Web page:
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November

Saturday, November 26th
Small Business Saturday
Wednesday, November 30th
Live @ MTM: Andrea Potos

Time: 6:00p
Where: Mystery to Me (seats are limited, Get Tickets)
Livestream: Crowdcast (RSVP)

Cover for Her Joy Becomes

About the book

Andrea Potos' poems are permeated by an expansive sense of kinship.  Blood family are precious, but equally intimate are luminary writers with whom she finds soul connections.  Although most of these figures are physically absent, all are a vital presence in Potos' "rooms of thought."  She recommends (and practices) not getting snagged in appearances but "look[ing] slant" to find what is enduring. This is what she calls "graz[ing] with your consciousness" to gather joy.  This is no simplistic pursuit.  Rather, she's in agreement with C.S. Lewis' insight that "joy is the serious business of heaven."  Potos understands that it takes committed work to choose and own joy.  These poems involve aging parents, cancer, dread, death, grief, funerals – the hard times that generate hard questions.  But they also celebrate the sustaining "underpinnings of dailiness" – laundry, coffee, washing dishes, brushing hair, bird song, vegetables, floral dresses.  As those who are now absent become valued mental companions, she discovers "a peace whisper[ing] to her...a different happiness unfolding."  The gift of these poems is in how Potos thoughtfully weighs what is given and what is taken, how life both fulfills and disappoints, and determines to let joy keep her.  "Breathing deeply is simple, and hope is the natural choice."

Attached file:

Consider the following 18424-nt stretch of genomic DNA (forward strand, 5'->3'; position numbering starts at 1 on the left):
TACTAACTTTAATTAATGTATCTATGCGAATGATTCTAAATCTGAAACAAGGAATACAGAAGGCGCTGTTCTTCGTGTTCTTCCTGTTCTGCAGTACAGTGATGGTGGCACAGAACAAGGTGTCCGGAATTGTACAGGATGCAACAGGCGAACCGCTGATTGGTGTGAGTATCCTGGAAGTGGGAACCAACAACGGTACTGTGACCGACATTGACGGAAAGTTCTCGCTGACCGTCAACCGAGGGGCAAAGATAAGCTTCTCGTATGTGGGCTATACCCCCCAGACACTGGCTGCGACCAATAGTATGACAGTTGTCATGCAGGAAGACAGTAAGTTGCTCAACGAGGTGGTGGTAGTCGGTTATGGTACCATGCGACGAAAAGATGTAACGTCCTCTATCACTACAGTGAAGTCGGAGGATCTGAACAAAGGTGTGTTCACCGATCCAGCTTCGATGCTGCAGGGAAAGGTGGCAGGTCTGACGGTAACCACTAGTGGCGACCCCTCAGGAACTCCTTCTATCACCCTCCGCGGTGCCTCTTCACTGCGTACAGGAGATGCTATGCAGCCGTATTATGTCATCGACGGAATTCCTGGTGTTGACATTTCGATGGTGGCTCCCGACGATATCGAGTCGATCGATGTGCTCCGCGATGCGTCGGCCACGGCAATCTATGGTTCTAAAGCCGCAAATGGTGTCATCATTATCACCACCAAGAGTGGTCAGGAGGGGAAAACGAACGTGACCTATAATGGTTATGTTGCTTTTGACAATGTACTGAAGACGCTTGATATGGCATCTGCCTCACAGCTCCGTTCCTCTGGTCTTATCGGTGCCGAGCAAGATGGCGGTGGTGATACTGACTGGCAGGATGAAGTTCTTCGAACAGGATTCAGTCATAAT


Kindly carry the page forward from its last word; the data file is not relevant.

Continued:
Andrea Potos

 

About the poet

Andrea Potos is the author of several poetry collections. She has received three Outstanding Achievement Awards in Poetry from the Wisconsin Library Association, the James Hearst Poetry Prize from the North American Review, and the William Stafford Prize in Poetry. She loves more than anything travel, literary pilgrimages, cafes, books, dogs, her Greek heritage and her family. 

January

Wednesday, January 11th
Live @ MTM: Ryburn Dobbs

Time: 6:00p
Where: Mystery to Me (seats are limited, Get Tickets)
Livestream: Crowdcast (RSVP)

Cover for Where the Blood is Made

About the book